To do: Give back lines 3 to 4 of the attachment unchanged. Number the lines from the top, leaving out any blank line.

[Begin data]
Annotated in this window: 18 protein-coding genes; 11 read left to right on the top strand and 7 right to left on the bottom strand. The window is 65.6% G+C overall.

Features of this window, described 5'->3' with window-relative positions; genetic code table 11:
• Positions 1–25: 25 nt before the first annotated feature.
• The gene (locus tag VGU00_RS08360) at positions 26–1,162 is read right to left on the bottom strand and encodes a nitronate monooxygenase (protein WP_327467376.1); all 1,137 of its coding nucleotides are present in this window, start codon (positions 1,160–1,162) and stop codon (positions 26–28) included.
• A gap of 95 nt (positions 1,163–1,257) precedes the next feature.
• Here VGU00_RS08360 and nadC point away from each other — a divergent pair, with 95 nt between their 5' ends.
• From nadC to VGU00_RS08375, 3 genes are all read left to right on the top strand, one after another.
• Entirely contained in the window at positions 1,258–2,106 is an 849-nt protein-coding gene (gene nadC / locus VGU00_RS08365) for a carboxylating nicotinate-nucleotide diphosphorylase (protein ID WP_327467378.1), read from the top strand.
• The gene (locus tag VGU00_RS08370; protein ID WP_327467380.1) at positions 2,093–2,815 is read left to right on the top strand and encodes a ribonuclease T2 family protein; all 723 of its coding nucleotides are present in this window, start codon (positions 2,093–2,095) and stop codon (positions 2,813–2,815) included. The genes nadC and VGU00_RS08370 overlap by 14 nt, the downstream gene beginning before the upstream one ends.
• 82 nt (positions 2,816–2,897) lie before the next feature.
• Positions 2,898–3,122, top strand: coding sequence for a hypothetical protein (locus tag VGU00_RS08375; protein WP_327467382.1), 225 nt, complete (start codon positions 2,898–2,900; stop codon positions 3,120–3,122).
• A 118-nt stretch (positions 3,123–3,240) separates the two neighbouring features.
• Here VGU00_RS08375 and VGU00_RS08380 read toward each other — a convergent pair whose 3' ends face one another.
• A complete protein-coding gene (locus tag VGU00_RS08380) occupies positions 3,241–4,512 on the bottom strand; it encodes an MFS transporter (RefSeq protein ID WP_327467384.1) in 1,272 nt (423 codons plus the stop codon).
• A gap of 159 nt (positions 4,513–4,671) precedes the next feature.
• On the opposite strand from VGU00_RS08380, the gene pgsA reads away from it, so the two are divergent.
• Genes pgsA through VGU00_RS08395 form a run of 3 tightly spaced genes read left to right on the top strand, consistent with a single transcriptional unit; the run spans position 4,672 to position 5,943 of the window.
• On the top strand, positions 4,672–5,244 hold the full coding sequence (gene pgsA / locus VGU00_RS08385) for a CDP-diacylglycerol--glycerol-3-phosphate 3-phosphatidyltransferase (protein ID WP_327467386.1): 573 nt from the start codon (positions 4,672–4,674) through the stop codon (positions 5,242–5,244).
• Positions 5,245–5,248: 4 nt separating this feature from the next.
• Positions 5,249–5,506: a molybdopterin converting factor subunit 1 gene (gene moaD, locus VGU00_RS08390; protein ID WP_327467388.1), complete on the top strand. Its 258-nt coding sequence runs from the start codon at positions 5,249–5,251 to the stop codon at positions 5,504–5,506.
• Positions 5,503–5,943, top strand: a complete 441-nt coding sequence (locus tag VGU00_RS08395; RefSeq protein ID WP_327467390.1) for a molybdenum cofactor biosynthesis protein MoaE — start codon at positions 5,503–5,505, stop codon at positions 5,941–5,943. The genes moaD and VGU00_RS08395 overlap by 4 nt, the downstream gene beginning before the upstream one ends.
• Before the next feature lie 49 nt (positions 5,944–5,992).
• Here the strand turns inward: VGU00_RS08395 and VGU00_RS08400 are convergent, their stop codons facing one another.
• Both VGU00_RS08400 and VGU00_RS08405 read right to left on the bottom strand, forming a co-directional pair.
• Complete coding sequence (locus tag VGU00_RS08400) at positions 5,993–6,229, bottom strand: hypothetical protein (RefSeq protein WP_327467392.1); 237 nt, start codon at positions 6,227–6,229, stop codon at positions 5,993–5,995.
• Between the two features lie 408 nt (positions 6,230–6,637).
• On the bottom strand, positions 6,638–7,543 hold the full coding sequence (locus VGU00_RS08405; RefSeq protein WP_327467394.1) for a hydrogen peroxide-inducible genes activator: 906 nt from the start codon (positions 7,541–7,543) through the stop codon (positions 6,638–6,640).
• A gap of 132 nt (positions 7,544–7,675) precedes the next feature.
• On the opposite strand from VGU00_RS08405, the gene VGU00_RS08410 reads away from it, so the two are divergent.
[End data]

• Positions 1–25: 25 nt before the first annotated feature.
• The gene (locus tag VGU00_RS08360) at positions 26–1,162 is read right to left on the bottom strand and encodes a nitronate monooxygenase (protein WP_327467376.1); all 1,137 of its coding nucleotides are present in this window, start codon (positions 1,160–1,162) and stop codon (positions 26–28) included.